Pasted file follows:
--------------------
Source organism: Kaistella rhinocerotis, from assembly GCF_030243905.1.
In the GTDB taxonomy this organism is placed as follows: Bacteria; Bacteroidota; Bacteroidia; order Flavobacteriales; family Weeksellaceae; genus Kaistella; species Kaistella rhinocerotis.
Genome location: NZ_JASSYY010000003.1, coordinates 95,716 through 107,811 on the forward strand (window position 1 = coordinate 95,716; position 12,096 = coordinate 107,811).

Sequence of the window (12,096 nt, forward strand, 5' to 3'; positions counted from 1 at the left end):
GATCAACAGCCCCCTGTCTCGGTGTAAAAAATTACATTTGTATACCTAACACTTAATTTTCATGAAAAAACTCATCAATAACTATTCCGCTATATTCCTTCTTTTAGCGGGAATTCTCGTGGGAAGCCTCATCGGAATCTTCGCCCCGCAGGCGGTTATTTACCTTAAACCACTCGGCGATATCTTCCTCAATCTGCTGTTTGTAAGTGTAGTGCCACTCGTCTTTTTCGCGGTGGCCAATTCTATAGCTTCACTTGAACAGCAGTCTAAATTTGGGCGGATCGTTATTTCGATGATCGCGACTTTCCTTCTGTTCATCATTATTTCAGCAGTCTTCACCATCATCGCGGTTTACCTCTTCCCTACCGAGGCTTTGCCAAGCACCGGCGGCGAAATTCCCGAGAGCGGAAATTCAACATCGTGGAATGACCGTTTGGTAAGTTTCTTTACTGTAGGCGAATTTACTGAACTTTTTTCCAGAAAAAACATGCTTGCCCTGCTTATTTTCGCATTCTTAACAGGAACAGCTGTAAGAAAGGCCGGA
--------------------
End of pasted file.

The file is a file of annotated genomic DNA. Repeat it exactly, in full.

Source organism: Kaistella rhinocerotis, from assembly GCF_030243905.1.
In the GTDB taxonomy this organism is placed as follows: Bacteria; Bacteroidota; Bacteroidia; order Flavobacteriales; family Weeksellaceae; genus Kaistella; species Kaistella rhinocerotis.
Genome location: NZ_JASSYY010000003.1, coordinates 95,716 through 107,811 on the forward strand (window position 1 = coordinate 95,716; position 12,096 = coordinate 107,811).

Sequence of the window (12,096 nt, forward strand, 5' to 3'; positions counted from 1 at the left end):
GATCAACAGCCCCCTGTCTCGGTGTAAAAAATTACATTTGTATACCTAACACTTAATTTTCATGAAAAAACTCATCAATAACTATTCCGCTATATTCCTTCTTTTAGCGGGAATTCTCGTGGGAAGCCTCATCGGAATCTTCGCCCCGCAGGCGGTTATTTACCTTAAACCACTCGGCGATATCTTCCTCAATCTGCTGTTTGTAAGTGTAGTGCCACTCGTCTTTTTCGCGGTGGCCAATTCTATAGCTTCACTTGAACAGCAGTCTAAATTTGGGCGGATCGTTATTTCGATGATCGCGACTTTCCTTCTGTTCATCATTATTTCAGCAGTCTTCACCATCATCGCGGTTTACCTCTTCCCTACCGAGGCTTTGCCAAGCACCGGCGGCGAAATTCCCGAGAGCGGAAATTCAACATCGTGGAATGACCGTTTGGTAAGTTTCTTTACTGTAGGCGAATTTACTGAACTTTTTTCCAGAAAAAACATGCTTGCCCTGCTTATTTTCGCATTCTTAACAGGAACAGCTGTAAGAAAGGCCGGA